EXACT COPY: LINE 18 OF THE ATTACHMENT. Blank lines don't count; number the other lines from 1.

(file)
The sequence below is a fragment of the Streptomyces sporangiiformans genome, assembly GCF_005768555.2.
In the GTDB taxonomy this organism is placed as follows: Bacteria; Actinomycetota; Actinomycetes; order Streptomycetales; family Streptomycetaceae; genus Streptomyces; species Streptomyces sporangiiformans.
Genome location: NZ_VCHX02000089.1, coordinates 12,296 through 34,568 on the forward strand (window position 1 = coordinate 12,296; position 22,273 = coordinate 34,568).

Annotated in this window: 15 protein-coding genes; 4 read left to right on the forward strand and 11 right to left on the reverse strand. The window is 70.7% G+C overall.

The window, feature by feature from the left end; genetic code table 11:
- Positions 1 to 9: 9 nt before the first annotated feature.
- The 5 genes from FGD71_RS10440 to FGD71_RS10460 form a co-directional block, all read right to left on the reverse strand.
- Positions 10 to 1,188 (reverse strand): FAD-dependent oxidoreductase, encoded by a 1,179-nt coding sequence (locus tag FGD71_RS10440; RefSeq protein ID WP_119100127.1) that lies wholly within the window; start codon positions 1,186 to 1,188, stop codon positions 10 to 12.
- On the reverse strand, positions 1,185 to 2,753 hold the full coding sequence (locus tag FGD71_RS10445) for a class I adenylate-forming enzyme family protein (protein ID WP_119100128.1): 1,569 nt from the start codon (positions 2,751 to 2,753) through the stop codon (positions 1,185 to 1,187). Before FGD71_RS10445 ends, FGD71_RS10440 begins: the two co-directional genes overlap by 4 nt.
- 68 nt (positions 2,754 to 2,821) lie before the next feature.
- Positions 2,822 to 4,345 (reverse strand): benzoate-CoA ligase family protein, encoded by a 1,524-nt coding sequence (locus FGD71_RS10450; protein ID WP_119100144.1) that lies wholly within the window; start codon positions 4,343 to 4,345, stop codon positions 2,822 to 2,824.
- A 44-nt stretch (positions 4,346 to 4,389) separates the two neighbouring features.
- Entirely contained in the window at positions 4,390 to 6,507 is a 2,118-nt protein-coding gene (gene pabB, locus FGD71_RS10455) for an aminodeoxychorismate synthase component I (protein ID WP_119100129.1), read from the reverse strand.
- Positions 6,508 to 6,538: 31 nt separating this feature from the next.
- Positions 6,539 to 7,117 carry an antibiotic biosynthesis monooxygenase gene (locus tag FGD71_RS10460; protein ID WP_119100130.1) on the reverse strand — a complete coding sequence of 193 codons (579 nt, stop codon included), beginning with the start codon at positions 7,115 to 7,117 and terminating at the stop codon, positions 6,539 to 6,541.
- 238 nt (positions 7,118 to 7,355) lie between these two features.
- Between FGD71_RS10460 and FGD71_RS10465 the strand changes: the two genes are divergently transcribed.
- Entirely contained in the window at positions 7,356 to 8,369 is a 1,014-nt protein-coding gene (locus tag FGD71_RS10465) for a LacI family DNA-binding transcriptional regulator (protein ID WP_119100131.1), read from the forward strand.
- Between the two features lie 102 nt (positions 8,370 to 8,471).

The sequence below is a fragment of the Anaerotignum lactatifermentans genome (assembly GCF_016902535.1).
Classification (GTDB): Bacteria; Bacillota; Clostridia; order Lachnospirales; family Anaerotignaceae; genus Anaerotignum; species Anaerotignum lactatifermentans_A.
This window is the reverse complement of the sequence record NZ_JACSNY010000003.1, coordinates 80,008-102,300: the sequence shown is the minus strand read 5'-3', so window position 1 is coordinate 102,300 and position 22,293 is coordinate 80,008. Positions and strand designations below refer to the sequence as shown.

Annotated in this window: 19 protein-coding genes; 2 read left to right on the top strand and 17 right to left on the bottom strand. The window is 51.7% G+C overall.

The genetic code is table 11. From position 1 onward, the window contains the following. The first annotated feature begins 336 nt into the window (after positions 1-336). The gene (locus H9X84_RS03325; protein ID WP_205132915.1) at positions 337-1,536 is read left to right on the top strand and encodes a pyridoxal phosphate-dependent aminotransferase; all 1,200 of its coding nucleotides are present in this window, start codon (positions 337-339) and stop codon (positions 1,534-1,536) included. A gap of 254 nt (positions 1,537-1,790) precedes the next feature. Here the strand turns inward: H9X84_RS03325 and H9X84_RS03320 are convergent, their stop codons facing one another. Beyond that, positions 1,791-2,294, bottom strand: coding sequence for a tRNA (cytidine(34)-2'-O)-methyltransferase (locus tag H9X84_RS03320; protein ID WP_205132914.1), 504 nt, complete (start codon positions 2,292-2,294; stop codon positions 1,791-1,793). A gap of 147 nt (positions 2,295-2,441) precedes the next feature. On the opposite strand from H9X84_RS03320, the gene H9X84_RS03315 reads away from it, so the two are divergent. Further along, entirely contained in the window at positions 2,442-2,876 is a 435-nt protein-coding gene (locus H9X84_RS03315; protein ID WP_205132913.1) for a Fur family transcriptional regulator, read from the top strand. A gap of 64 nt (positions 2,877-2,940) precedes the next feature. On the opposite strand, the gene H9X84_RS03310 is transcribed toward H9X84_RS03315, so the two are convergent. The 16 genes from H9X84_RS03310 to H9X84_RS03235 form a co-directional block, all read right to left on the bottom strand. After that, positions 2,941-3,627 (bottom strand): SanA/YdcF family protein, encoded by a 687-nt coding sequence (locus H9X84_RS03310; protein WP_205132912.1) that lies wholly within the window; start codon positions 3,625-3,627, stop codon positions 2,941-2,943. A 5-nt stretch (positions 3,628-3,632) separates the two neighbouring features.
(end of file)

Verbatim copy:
- Entirely contained in the window at positions 7,356 to 8,369 is a 1,014-nt protein-coding gene (locus tag FGD71_RS10465) for a LacI family DNA-binding transcriptional regulator (protein ID WP_119100131.1), read from the forward strand.